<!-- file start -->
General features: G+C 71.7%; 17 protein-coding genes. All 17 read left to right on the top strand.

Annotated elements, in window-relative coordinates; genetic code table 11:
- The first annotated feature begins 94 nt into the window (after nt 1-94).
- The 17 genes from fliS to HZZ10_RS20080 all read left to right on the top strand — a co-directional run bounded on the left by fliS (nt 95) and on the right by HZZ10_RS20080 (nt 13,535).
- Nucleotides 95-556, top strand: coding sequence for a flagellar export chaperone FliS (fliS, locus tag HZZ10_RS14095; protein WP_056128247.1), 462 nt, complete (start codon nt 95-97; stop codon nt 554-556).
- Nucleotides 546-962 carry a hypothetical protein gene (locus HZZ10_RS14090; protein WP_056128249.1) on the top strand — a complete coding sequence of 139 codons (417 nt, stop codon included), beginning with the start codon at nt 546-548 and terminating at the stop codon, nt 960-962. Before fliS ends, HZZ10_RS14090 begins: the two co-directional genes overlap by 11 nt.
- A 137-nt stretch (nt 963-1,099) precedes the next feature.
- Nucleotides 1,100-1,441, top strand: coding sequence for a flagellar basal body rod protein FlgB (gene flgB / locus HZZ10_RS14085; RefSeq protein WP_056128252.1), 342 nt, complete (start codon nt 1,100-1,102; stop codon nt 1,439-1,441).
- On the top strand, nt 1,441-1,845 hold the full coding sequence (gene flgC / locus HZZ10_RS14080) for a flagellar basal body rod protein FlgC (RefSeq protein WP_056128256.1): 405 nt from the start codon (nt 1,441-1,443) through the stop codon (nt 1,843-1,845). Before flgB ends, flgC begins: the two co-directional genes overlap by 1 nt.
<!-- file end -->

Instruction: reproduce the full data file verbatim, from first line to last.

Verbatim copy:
General features: G+C 71.7%; 17 protein-coding genes. All 17 read left to right on the top strand.

Annotated elements, in window-relative coordinates; genetic code table 11:
- The first annotated feature begins 94 nt into the window (after nt 1-94).
- The 17 genes from fliS to HZZ10_RS20080 all read left to right on the top strand — a co-directional run bounded on the left by fliS (nt 95) and on the right by HZZ10_RS20080 (nt 13,535).
- Nucleotides 95-556, top strand: coding sequence for a flagellar export chaperone FliS (fliS, locus tag HZZ10_RS14095; protein WP_056128247.1), 462 nt, complete (start codon nt 95-97; stop codon nt 554-556).
- Nucleotides 546-962 carry a hypothetical protein gene (locus HZZ10_RS14090; protein WP_056128249.1) on the top strand — a complete coding sequence of 139 codons (417 nt, stop codon included), beginning with the start codon at nt 546-548 and terminating at the stop codon, nt 960-962. Before fliS ends, HZZ10_RS14090 begins: the two co-directional genes overlap by 11 nt.
- A 137-nt stretch (nt 963-1,099) precedes the next feature.
- Nucleotides 1,100-1,441, top strand: coding sequence for a flagellar basal body rod protein FlgB (gene flgB / locus HZZ10_RS14085; RefSeq protein WP_056128252.1), 342 nt, complete (start codon nt 1,100-1,102; stop codon nt 1,439-1,441).
- On the top strand, nt 1,441-1,845 hold the full coding sequence (gene flgC / locus HZZ10_RS14080) for a flagellar basal body rod protein FlgC (RefSeq protein WP_056128256.1): 405 nt from the start codon (nt 1,441-1,443) through the stop codon (nt 1,843-1,845). Before flgB ends, flgC begins: the two co-directional genes overlap by 1 nt.